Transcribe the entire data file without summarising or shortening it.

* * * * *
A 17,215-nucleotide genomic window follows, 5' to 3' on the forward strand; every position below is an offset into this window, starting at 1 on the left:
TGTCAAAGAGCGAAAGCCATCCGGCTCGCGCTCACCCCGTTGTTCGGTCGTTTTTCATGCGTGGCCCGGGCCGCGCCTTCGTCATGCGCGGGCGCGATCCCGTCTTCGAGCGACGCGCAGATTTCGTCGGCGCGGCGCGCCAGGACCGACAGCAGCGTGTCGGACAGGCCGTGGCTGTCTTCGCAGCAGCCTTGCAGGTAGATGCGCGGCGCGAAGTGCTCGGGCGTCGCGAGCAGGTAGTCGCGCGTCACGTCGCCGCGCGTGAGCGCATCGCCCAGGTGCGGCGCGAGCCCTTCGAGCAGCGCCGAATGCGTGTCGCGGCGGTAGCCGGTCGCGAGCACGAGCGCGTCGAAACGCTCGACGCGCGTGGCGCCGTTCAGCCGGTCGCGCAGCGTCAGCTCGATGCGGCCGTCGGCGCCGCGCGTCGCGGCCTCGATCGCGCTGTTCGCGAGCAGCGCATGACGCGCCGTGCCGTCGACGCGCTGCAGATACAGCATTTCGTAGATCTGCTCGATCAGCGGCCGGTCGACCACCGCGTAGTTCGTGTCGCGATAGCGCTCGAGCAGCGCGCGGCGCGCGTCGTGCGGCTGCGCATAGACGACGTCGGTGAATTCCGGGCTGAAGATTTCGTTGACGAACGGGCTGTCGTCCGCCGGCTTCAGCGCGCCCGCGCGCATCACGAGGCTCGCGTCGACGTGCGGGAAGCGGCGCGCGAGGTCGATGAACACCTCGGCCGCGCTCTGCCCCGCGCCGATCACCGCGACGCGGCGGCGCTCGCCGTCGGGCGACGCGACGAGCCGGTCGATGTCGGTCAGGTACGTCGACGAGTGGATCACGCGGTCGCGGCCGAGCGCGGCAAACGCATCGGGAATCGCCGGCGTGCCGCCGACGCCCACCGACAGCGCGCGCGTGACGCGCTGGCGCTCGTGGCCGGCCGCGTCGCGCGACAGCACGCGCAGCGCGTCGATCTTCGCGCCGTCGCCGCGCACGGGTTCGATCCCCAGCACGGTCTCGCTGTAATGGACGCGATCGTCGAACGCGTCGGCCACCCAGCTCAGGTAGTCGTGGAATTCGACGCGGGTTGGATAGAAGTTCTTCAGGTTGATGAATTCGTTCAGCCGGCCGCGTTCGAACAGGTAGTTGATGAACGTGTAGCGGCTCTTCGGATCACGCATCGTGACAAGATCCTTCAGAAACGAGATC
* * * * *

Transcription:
A 17,215-nucleotide genomic window follows, 5' to 3' on the forward strand; every position below is an offset into this window, starting at 1 on the left:
TGTCAAAGAGCGAAAGCCATCCGGCTCGCGCTCACCCCGTTGTTCGGTCGTTTTTCATGCGTGGCCCGGGCCGCGCCTTCGTCATGCGCGGGCGCGATCCCGTCTTCGAGCGACGCGCAGATTTCGTCGGCGCGGCGCGCCAGGACCGACAGCAGCGTGTCGGACAGGCCGTGGCTGTCTTCGCAGCAGCCTTGCAGGTAGATGCGCGGCGCGAAGTGCTCGGGCGTCGCGAGCAGGTAGTCGCGCGTCACGTCGCCGCGCGTGAGCGCATCGCCCAGGTGCGGCGCGAGCCCTTCGAGCAGCGCCGAATGCGTGTCGCGGCGGTAGCCGGTCGCGAGCACGAGCGCGTCGAAACGCTCGACGCGCGTGGCGCCGTTCAGCCGGTCGCGCAGCGTCAGCTCGATGCGGCCGTCGGCGCCGCGCGTCGCGGCCTCGATCGCGCTGTTCGCGAGCAGCGCATGACGCGCCGTGCCGTCGACGCGCTGCAGATACAGCATTTCGTAGATCTGCTCGATCAGCGGCCGGTCGACCACCGCGTAGTTCGTGTCGCGATAGCGCTCGAGCAGCGCGCGGCGCGCGTCGTGCGGCTGCGCATAGACGACGTCGGTGAATTCCGGGCTGAAGATTTCGTTGACGAACGGGCTGTCGTCCGCCGGCTTCAGCGCGCCCGCGCGCATCACGAGGCTCGCGTCGACGTGCGGGAAGCGGCGCGCGAGGTCGATGAACACCTCGGCCGCGCTCTGCCCCGCGCCGATCACCGCGACGCGGCGGCGCTCGCCGTCGGGCGACGCGACGAGCCGGTCGATGTCGGTCAGGTACGTCGACGAGTGGATCACGCGGTCGCGGCCGAGCGCGGCAAACGCATCGGGAATCGCCGGCGTGCCGCCGACGCCCACCGACAGCGCGCGCGTGACGCGCTGGCGCTCGTGGCCGGCCGCGTCGCGCGACAGCACGCGCAGCGCGTCGATCTTCGCGCCGTCGCCGCGCACGGGTTCGATCCCCAGCACGGTCTCGCTGTAATGGACGCGATCGTCGAACGCGTCGGCCACCCAGCTCAGGTAGTCGTGGAATTCGACGCGGGTTGGATAGAAGTTCTTCAGGTTGATGAATTCGTTCAGCCGGCCGCGTTCGAACAGGTAGTTGATGAACGTGTAGCGGCTCTTCGGATCACGCATCGTGACAAGATCCTTCAGAAACGAGATC